Most residential mortgages issued since the 1980s include "due-on-sale" clauses, which are more broadly interpreted as due-on-transfer. This means that when the property transfers, either through sale or inheritance or other means, the loan becomes due in full. If you inherit a property with a mortgage, the due-on-sale clause can be triggered.
A mortgage is a secured debt. That means that the underlying asset, in this case the property, is the collateral. The relationship between the debt and the property continue after the death of the borrower. A mortgage, then, is not forgiven after death. It must still be paid or the lender will initiate a foreclosure to take possession of the property and then sell it to recapture the loan balance.
Due-on-sale clauses are included in most, but not all, mortgages. FHA mortgages before 1986 do not have due-on-sale clauses, nor do VA mortgages issued before 1988. When you inherit a home with a mortgage, review the promissory note and mortgage or deed to see if there is a due-on-sale clause. If there is none, you can assume the loan without lender approval. If there is a due-on-sale clause, the lender can demand that the loan be paid in full.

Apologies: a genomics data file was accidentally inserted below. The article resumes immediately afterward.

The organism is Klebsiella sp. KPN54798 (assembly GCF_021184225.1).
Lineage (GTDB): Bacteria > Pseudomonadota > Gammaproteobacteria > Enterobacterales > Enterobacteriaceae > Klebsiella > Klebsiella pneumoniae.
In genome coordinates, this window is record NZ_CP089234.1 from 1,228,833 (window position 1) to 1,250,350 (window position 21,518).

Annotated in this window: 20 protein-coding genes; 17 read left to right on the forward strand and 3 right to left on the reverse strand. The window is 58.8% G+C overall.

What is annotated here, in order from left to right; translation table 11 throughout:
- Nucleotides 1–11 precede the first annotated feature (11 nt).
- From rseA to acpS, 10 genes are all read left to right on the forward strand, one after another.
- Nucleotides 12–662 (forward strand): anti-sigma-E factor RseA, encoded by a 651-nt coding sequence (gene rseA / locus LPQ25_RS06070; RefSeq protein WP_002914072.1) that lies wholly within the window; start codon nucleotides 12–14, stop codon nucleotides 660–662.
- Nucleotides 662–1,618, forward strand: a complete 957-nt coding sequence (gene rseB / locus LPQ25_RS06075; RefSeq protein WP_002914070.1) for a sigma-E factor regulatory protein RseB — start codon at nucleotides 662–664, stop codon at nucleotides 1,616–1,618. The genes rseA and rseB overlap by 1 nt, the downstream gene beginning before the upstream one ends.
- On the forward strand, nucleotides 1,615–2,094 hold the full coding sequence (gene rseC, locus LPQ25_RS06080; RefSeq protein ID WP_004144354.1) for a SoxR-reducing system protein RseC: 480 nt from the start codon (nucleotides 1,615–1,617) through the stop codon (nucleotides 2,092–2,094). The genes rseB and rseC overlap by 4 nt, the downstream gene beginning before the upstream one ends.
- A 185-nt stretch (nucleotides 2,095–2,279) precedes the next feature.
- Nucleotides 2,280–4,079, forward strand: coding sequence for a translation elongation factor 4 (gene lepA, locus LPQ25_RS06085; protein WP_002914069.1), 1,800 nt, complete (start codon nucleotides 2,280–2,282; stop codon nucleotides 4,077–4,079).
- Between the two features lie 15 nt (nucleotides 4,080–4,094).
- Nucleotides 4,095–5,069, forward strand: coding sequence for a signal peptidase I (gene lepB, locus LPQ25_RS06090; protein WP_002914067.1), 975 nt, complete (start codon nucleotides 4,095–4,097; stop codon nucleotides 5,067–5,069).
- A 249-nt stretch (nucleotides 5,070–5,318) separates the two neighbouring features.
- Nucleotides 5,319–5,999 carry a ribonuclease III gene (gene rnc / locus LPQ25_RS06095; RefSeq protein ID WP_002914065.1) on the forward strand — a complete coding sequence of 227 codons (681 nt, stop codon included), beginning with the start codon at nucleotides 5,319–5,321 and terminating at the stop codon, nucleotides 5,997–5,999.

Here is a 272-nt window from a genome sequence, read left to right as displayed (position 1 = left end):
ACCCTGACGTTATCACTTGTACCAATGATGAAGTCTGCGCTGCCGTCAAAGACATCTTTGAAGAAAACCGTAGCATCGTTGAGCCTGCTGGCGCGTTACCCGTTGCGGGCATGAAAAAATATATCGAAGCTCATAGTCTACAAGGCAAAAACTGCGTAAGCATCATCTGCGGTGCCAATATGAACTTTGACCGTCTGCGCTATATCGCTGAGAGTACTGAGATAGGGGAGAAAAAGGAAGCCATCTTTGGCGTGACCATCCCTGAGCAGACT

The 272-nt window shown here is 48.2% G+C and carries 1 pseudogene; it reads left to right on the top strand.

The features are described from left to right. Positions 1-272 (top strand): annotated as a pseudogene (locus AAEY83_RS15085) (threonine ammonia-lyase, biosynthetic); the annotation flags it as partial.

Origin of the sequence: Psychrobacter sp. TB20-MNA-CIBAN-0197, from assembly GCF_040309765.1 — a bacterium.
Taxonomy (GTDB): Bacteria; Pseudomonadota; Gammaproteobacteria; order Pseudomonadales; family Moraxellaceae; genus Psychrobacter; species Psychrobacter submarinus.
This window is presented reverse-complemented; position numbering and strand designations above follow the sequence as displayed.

The Garner-St. Germain Depository Institutions Regulation Act of 1982 prohibits lenders from exercising the due-on-sale clause under a limited number of circumstances. These include transfers to a close relative such as a spouse or child who will live in the residence. The lender could still foreclose if loan payments are not made, but it could not demand payment in full based on the transfer.
If you inherit a property with a mortgage that has a due-on-sale clause and are not a close relative who will live in the home, you have a few options. You can sell the house to pay off the loan and will be entitled to the balance of funds. You can contact the lender, explain what has happened and ask if you can assume the loan. If the lender refuses to allow you to assume the loan, you can apply with any lender to refinance the property in your name. Or you can make the payments and wait until the lender gives you a demand letter. If you are lucky, the lender will never take any action. If you are not, the lender will send a demand letter and require you to fully repay the loan. The risk is that the lender will give you such little time to pay off the loan that you won't have enough time to either refinance or sell before it forecloses.